2. Miriam Kader says


    I’m affraid I have nothing but questions…and perhaps you can answer them.

    From your listing of requirements, I find the following one most interesting.
    • provides information about its activities, including budgets, and engages in mechanisms whereby it can be held accountable by local people.

    From this point I gather that at this time the NGO community is not required to report their activities to the local government? And that as well there is no institutional oversight evaluating the success of these activities (as evaluated by the local population which is receiving them)?

    Is there an institution which is able to report on the total Dollars or Euros which are spent by the various NGOs in the WBG?

    I would very much appreciate it if you could answer these basic questions.

    • admin says

      Good questions, Miriam. I’ll try to answer clearly. Reporting for accountability is a little complex. If an international NGO publishes an annual report, they can claim to be transparent, however a) is the annual report available in Arabic? If not, local Palestinians don’t really have access to it? b) is the budget consolidated so that salaries, for example, are a lump sum? If so, then local people can’t tell if staff are overpaid. I could go on. As for reporting to the Palestinian Authority, there are two problems: 1) they just report the lump sum of the project (so in one case I investigated, the PA only knew that USAID had given $18 million to Catholic Relief Services, but they didn’t say what it was for). When I went to get the budget breakdown from Catholic Relief Services, it was consolidated, not broken down. 2) The second problem is that the Palestinian Authority isn’t accountable to the the Palestinian people (it is not de jure), so even if the PA gets the info, it doesn’t mean the people get the info). NOBODY has the big picture about what various NGOs bring in or spend in Palestine, on what, or how it is decided.

  3. Ben says

    It would have been more useful, and less agonizingly boring to read, if you had boiled down your list of complaints into two basic points:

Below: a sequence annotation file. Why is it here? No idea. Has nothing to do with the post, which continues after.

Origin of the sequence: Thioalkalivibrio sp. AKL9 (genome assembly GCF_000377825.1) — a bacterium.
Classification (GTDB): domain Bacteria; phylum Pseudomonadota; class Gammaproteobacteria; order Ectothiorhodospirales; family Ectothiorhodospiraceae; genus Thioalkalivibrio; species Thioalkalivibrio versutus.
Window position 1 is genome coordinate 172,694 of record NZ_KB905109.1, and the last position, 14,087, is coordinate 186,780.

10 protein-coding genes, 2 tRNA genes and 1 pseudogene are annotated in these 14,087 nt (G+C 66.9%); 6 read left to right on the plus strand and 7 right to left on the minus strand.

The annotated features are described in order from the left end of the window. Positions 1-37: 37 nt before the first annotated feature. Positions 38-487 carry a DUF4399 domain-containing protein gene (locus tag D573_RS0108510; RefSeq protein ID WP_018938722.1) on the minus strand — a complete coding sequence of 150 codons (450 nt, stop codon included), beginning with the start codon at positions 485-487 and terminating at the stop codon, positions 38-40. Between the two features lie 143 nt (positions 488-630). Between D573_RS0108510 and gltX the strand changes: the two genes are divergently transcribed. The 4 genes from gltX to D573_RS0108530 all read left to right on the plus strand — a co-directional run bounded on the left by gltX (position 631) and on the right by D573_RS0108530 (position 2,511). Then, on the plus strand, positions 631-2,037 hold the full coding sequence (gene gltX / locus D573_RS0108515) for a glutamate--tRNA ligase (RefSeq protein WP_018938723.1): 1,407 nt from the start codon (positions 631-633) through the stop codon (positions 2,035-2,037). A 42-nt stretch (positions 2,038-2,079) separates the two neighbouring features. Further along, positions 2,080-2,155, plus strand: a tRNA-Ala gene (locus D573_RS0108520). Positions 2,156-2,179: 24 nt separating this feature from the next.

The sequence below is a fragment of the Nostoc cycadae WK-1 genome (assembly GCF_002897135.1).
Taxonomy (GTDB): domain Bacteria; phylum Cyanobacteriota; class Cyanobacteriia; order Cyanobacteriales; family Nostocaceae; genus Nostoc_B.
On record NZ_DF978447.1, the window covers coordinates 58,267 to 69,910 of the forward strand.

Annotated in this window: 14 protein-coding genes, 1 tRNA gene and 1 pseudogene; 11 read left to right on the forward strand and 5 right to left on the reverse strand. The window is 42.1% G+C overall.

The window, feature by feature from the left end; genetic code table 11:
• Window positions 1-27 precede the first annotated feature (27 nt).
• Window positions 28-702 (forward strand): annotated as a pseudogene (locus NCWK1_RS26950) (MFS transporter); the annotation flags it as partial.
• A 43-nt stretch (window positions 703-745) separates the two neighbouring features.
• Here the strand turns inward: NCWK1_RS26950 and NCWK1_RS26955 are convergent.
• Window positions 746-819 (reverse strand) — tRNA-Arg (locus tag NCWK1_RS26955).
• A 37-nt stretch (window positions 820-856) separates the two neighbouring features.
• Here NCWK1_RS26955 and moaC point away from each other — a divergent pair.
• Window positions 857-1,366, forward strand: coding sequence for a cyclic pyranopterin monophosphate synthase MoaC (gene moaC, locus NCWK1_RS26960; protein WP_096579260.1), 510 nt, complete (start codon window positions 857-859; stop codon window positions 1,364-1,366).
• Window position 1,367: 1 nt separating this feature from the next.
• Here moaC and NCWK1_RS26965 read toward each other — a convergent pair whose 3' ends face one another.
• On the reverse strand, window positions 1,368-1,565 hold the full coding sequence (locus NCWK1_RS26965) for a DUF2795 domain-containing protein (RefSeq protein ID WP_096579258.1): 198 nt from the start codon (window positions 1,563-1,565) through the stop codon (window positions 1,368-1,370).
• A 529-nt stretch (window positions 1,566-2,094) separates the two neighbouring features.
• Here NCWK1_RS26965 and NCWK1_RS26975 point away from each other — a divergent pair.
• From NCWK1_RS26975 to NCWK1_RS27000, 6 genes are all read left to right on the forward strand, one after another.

1. “We” will accept any aid that involves kissing our ass and pretending we are perfect in every way.
    2. “We” will not accept any aid that does not kiss our ass and faces the fact that we created the situation where we need the very support we’re currently bitching about.
    Keep up the work.

    • admin says

      Hum. Well. How do I respond constructively? I’m going to try, because I really think it’s useful for me to understand your perspective, and you mine. I certainly don’t think Palestinians are perfect in every way. Let’s get that straight. But I also don’t think that being imperfect means Palestinians aren’t entitled to real assistance. Do you? Or are you saying that Palestinians just aren’t entitled to assistance period? If so, I’d like to know if you think anyone is entitled to assistance, and if so, on what basis?

    • Carl Zaisser says

      If it was “agonizingly boring” for Ben to read less than two pages of carefully worded ideas written after even more careful long term consultation and cooperation with Palestinian community activists, I’d love to see the actual reading list on the history and nature of the conflict. It might be quite revealing. There are some people out there who happen to think that just because of who they are, their understanding of all this is substantive. Good response to him, Nora.

      • admin says

        I’d like to try to engage people like Ben constructively. Am doing my best. Am open to (constructive) suggestions.

  4. says

    Nora, your philosophy (with which I totally agree) is one reason why I have pushed for an entirely new approach to activist efforts to break Israeli strangulation of the Gaza Strip. As you are probably aware, there have been numerous ships that have set sail to Gaza from Europe, often loaded with “aid.” When Israel let its megalomania replace common sense and actually killed 9 passengers on board one of those ships (the Mavi Marmara), the resulting hoopla in the media (which would never have resulted if “just” Palestinians had been killed) actually led to some concrete changes that eased the siege on Gaza a bit. However, since then, Israel got smart and instead of killing the activists on board the ships, it merely detained and deported them before they could get to Gaza. The latest such escapade — the Estelle — generated very little media coverage.